With the town perched on the top of limestone cliffs, the surrounding scenery is very dramatic and worth taking in from different vantage points. Walking west over the bridge and past Lama Monachile, you’ll find more restaurants and accommodation and the statue of Domenico Modugno (and most likely a crowd!). There may or may not be some singing!

Polignano al mare white and beige buildings with ocean
Centro Storico


Statue di Domenico Modugno is a must see when visiting Polignano a Mare
Statua di Domenico Modugno

Continuing along the coast, there are several vantage points to see the old town centre and also a swimming pool carved into the rock. Following the water, you’ll arrive at Lido Cala Paura. The total walking time (without stopping for multiple photos) is about 10 – 15 minutes from the bridge to Lido Cala Paura.

Faraway view of Polignano's centro storico
Looking back at the Centro Storico


Swimming pool carved into the rocks near Polignano al Mare
‘Swimming pool’


Close up view of mom and I
We couldn’t help but smile with this view in the background!

Wandering around the Centro Storico

My favourite way to enter Polignano’s Centro Storico (historic centre) is through the gate near Piazza Giuseppe Garibaldi. From there, follow the narrow street until you reach Piazza Vittorio Emanuele IIlined with several restaurants and bars.

Polignano A Mare's main piazza in the centro storico
Polignano A Mare’s main piazza in the centro storico. A good option at aperitivo time.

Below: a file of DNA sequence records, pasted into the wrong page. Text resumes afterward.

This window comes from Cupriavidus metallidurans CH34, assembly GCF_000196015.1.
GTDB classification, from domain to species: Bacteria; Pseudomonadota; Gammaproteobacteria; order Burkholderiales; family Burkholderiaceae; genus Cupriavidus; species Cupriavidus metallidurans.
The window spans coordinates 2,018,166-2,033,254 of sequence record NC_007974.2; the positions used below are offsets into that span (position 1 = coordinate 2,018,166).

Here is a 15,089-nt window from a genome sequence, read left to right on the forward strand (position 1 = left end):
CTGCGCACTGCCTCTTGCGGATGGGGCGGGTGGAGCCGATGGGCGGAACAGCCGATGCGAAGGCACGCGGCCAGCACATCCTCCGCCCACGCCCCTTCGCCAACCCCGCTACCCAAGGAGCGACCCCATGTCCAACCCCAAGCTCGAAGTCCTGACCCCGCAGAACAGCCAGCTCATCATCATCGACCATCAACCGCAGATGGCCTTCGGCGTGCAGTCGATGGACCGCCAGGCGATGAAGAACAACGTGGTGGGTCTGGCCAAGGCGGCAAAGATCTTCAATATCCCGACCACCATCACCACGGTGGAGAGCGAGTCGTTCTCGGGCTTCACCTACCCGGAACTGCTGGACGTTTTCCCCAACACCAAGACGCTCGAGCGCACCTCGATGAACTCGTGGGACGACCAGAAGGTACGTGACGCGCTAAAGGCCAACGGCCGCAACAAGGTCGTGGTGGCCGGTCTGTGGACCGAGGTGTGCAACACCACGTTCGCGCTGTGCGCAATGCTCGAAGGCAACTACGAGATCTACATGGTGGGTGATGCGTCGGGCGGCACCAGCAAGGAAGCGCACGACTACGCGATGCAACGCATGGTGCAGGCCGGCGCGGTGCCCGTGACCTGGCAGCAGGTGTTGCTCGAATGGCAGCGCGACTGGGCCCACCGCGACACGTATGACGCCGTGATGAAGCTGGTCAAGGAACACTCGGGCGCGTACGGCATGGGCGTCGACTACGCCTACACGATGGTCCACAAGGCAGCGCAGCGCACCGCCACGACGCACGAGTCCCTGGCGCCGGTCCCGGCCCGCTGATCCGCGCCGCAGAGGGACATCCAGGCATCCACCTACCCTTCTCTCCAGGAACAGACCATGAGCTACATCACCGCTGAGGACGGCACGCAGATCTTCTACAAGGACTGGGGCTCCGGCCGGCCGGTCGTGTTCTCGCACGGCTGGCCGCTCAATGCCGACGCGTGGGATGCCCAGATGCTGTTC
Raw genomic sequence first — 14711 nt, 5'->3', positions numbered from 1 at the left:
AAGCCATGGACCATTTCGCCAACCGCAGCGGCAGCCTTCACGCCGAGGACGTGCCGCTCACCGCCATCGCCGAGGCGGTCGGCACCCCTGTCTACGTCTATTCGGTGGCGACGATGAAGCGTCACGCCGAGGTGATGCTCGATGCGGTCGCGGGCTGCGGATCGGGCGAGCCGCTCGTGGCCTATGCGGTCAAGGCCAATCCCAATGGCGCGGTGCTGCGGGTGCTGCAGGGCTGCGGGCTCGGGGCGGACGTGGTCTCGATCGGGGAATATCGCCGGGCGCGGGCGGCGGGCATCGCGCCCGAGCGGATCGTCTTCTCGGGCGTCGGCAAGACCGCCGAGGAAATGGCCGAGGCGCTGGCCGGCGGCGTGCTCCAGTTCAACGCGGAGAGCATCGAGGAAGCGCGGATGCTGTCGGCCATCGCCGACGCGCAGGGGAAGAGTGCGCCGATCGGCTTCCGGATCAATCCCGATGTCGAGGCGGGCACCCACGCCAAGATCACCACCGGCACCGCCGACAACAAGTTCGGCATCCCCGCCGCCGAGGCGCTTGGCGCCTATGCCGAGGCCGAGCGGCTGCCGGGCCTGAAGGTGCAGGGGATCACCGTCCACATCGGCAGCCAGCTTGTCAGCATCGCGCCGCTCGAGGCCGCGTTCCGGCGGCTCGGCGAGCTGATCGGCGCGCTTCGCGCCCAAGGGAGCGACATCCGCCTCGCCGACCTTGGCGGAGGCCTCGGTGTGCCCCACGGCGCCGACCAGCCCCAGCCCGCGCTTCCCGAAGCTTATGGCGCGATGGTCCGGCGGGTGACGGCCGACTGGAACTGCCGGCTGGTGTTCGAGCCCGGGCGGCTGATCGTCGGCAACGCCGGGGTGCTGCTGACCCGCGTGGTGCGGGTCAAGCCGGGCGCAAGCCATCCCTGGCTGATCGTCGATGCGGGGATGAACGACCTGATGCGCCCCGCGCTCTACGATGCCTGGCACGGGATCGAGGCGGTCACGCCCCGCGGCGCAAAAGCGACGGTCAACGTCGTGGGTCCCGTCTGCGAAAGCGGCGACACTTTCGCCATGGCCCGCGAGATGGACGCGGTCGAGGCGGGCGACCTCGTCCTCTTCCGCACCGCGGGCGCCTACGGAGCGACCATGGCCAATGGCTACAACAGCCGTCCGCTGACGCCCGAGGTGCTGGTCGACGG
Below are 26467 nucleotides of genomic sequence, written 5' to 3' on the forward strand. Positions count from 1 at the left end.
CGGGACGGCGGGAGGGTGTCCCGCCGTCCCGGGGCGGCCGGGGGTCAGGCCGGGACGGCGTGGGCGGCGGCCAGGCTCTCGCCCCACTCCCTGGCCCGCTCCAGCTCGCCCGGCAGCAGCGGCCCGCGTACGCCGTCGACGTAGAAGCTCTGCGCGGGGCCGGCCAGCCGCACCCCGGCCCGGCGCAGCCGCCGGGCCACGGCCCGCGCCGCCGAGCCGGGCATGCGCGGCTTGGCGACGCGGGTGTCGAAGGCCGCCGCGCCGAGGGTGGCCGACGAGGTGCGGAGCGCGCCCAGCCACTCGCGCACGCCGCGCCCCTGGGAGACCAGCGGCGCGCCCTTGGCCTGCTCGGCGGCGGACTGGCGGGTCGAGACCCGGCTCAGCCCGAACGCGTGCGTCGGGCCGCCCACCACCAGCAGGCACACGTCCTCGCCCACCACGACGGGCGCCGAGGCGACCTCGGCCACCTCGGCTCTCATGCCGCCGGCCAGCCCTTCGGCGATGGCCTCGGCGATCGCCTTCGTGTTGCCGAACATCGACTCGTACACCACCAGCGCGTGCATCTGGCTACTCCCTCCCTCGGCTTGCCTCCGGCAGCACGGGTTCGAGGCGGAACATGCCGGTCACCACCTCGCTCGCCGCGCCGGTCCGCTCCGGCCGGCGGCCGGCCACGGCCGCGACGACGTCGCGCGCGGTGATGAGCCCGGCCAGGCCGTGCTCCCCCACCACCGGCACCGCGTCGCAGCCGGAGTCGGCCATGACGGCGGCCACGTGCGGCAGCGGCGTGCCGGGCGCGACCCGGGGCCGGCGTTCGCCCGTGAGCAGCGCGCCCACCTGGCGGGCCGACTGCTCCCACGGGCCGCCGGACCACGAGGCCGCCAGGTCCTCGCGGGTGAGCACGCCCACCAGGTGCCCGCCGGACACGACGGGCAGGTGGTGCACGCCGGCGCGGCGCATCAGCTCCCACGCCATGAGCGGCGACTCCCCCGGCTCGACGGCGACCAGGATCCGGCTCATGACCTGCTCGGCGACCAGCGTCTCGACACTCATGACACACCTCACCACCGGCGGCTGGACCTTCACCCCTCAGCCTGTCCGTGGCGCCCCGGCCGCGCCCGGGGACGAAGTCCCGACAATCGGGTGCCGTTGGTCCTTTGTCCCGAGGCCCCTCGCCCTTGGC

For views of Lama Monachile from above, weave your way through the laneways to the left to find Bastione di Santo Stefano.

Lama Monachile and Bastione di Santo Stefano (terrace) overlooking the limestone cliffs and ocean below
Lama Monachile and Bastione di Santo Stefano (terrace) overlooking the limestone cliffs and ocean below

Wandering through Polignano’s streets and laneways, you’ll find many inviting restaurants and shops. One of my favourite spots is a cute and busy wine bar called La Cueva Café.  This place was very popular around aperitivo time, but bring cash (no credit cards accepted)!

Polignano a Mare's centro storico at night
Polignano a Mare’s centro storico at night

Eating pizza while people watching in Piazza Aldo Moro

Just outside the centro storico, you’ll find the large piazza called Piazza Aldo Moro. With several places to sit, it’s a popular place for people watching and eating a takeaway pizza from Casa Mia Trattoria Pizzeria. On Sunday morning, the piazza turns into a large farmers’ market.